Graduate Courses

How to find electives:

  1. Review the master list of approved electivesNote: “Grad” denotes graduate courses, “LD” denotes lower division, and “UD” denotes upper division courses.
  2. Identify courses you’re interested in.
  3. Check the course schedule to see if the courses of interest are offered in the next quarter.
  4. Register!

Please fill out this form if you’d like to petition for an elective. Include all the information you can, including a syllabus, if available. Petitions will be reviewed at least once a quarter. Please email Kerry Allen if you have additional questions.

How to register for a capstone:

  1. Identify a capstone course (see below for upcoming courses).
  2. Contact the professor who is offering the course to express your interest and ask if they have room. If not, repeat step 1. If they do:
  3. Contact our SAO, Kerry Allen, at allen@humnet.ucla.edu  to create a DH 299 registration link for you.
  4. Enroll through MyUCLA!

Upcoming Courses

Please note that even though some these courses may be offered as undergraduate classes, graduate students are encouraged and welcome to register for them. We have also updated the course codes for a number of our frequently offered classes. Any of the following classes, except DH 101, may be taken to fulfill the DH 250 requirement, and any non-DH classes advertised here will fulfill elective requirements.

 

Fall 2021

  • DH 199/299: Architectural Reconstructions on Broadway

    Instructor: Anthony Caldwell

    Schedule: Tuesdays 2:00-4:00p
    Location:
    TBD
    Co-Instructor: Joy Guey

    The historic theaters in Downtown Los Angeles are part of a rich cultural legacy that provides insight into the architectural practices of the early 20th century. This project investigates how these monuments were constructed, decorated, and used through in-depth archival research, photogrammetric modeling, and a variety of interactive visualizations including virtual and augmented reality platforms. Students will identify a topic of interest and work in groups to produce an experience and documentation detailing their research, procedures, and process.

    Required Skills: None, but interest in 3D modeling, VR/AR, GIS, and data visualizations

    Project Website

  • DH 199/299: DH Holocaust Research Lab

    Instructor: Todd S. Presner

    Required Skills: Data viz (Tableau & R), Javascript code libraries (D3), or front-end web development, or Python, or Javascript, and/or HTML5 and CSS.

    Recommended Skills: Experience with NLP or sound/voice analysis is a plus.

  • DH 199/299: Exploring the Socio-Political World of the Ottoman Empire through Data Analysis

    Instructor: Ashley Sanders

    Schedule: Wednesday afternoons, time TBD based on students’ schedules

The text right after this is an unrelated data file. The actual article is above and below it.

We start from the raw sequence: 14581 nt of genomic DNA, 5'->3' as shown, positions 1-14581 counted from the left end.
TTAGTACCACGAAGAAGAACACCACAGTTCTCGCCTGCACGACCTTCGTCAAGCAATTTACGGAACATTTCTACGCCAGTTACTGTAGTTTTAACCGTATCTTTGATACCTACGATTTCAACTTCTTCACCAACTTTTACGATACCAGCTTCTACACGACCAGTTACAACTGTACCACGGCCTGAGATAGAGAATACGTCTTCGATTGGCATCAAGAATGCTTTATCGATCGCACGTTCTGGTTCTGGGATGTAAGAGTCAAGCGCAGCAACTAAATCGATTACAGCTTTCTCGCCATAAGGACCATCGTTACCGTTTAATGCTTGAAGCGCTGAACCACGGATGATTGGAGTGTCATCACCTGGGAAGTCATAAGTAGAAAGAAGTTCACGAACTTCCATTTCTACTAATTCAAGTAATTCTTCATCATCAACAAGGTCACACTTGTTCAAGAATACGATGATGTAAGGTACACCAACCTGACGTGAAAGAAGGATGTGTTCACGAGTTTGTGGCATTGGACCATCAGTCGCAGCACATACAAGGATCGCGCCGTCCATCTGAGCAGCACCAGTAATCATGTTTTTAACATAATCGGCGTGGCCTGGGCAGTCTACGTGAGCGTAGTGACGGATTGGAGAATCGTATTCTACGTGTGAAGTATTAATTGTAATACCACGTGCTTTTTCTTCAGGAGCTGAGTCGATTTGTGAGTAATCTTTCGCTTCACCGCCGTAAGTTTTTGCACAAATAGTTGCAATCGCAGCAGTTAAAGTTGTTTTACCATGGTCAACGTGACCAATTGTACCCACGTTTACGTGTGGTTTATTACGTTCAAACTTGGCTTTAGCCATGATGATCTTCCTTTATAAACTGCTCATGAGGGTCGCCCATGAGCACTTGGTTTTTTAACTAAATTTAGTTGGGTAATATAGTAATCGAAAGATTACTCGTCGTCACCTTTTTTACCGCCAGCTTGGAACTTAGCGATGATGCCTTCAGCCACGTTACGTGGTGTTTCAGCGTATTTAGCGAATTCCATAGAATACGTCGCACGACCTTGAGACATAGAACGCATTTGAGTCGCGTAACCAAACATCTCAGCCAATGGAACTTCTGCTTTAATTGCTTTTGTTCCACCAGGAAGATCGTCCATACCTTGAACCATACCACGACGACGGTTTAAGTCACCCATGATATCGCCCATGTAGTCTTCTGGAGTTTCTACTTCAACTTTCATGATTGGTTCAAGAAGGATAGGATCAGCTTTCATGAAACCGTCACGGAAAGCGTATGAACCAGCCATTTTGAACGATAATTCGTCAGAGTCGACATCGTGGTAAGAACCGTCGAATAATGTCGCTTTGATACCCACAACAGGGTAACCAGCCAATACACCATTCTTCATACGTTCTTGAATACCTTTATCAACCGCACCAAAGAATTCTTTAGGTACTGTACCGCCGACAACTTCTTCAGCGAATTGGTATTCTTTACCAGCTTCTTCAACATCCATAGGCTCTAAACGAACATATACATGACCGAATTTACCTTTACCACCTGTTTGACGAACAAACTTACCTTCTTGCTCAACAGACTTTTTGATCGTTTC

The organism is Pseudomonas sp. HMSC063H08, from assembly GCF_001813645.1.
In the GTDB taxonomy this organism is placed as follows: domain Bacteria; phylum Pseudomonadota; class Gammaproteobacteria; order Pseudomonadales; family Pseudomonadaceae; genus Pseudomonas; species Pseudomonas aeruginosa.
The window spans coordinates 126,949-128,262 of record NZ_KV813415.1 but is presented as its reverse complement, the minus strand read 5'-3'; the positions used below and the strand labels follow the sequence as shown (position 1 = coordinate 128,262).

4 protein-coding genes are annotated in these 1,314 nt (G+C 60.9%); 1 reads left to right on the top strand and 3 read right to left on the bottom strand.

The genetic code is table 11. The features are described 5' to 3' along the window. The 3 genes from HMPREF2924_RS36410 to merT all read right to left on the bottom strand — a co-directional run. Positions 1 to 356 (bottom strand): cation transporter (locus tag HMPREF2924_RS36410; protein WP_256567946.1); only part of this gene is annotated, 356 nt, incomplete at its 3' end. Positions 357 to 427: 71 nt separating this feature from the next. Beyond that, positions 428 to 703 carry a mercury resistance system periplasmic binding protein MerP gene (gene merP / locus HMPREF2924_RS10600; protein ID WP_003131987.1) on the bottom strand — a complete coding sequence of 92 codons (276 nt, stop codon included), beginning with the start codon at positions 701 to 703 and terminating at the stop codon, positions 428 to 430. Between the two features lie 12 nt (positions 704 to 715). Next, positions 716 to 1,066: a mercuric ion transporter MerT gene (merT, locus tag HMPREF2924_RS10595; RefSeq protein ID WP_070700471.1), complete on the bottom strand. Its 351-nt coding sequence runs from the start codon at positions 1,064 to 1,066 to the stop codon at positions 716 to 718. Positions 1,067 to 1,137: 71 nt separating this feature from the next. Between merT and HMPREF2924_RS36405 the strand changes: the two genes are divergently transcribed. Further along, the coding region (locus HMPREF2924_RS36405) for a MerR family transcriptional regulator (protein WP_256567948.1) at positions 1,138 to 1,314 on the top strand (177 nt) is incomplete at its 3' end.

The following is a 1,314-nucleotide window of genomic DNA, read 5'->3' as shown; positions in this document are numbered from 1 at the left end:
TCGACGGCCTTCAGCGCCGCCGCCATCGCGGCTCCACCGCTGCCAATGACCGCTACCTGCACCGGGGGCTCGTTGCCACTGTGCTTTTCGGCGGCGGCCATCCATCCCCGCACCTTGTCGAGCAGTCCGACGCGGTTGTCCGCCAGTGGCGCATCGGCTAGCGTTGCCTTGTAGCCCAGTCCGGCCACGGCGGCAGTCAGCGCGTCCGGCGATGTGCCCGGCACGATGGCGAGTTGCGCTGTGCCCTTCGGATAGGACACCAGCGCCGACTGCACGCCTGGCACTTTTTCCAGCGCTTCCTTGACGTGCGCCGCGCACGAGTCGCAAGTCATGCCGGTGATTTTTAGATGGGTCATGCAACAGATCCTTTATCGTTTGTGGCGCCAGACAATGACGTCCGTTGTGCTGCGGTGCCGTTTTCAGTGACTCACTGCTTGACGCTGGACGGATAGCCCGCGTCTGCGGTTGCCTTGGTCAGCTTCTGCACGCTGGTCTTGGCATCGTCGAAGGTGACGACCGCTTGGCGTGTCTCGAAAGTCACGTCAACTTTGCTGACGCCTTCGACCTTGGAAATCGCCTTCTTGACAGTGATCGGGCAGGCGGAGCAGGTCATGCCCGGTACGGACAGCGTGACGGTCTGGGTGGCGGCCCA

Location: Zoom

    This course explores how scholars may use digital research methods to study archival specters – people who lived, breathed, and made their mark on history, but whose presence in the archives and extant documents remains limited, at best, if not altogether lost. A number of scholars have written cogently and movingly about power and archival silences, and a growing number of tutorials provide pragmatic guidance on the use of computational techniques, but few studies exemplify how digital research methods may be used to address archival voids, nor do they model a complete research life cycle from sources to data to quantitative, qualitative, and visual analyses. Feminist literary theory, postcolonial studies, and critical information studies provide theoretical frameworks with which to “listen to the silences,” and read archives “against the grain”. Now, developments in topic modeling, text mining, data visualization, as well as statistical and social network analysis offer practical methods to investigate latent patterns in our available source materials. Therefore, this course combines a methodological guide with an extended case study to show how digital research methods may be used to explore the ways in which ethnicity, gender, and kinship shaped early modern Algerian society and politics, but the approaches presented in this study have applications far beyond English, French and Arabic language sources and the history of the Middle East and North Africa. More broadly, these methods will be of use to scholars interested in identifying and studying relational data, demographics, politics, discourse, authorial bias, and social networks of both known, as well as unnamed, actors. Digital tools cannot metaphorically resurrect the dead nor fill archival gaps, but they can help us excavate the people-shaped outlines of those who might have filled these spaces.

    This independent study is 4 credits.

  • English 257 “Digital/Medieval: Resistant Archives”

    Instructor: Matthew Fisher

    Meeting Time: Monday @ 3:00pm-5:50pm PST
    Location: 306 Royce Hall

    The class will focus on the theoretical and practical complexities of contemporary archives, digitization and archival preservation practice, and medieval documents and books.

    Working hands-on with UCLA’s collections of medieval manuscripts and early printed books, and also hands-on with some of the interoperable data available from various digital projects from around the world (including but not limited to IIIF, the Digital Mappa project, the Mapping Manuscript Migration project, and others), the seminar will offer students an opportunity to both encounter the practical difficulties of archival and digital work on medieval and renaissance books/texts, and also to situate those difficulties in theoretical discussions about archives, manuscripts, and book history more generally.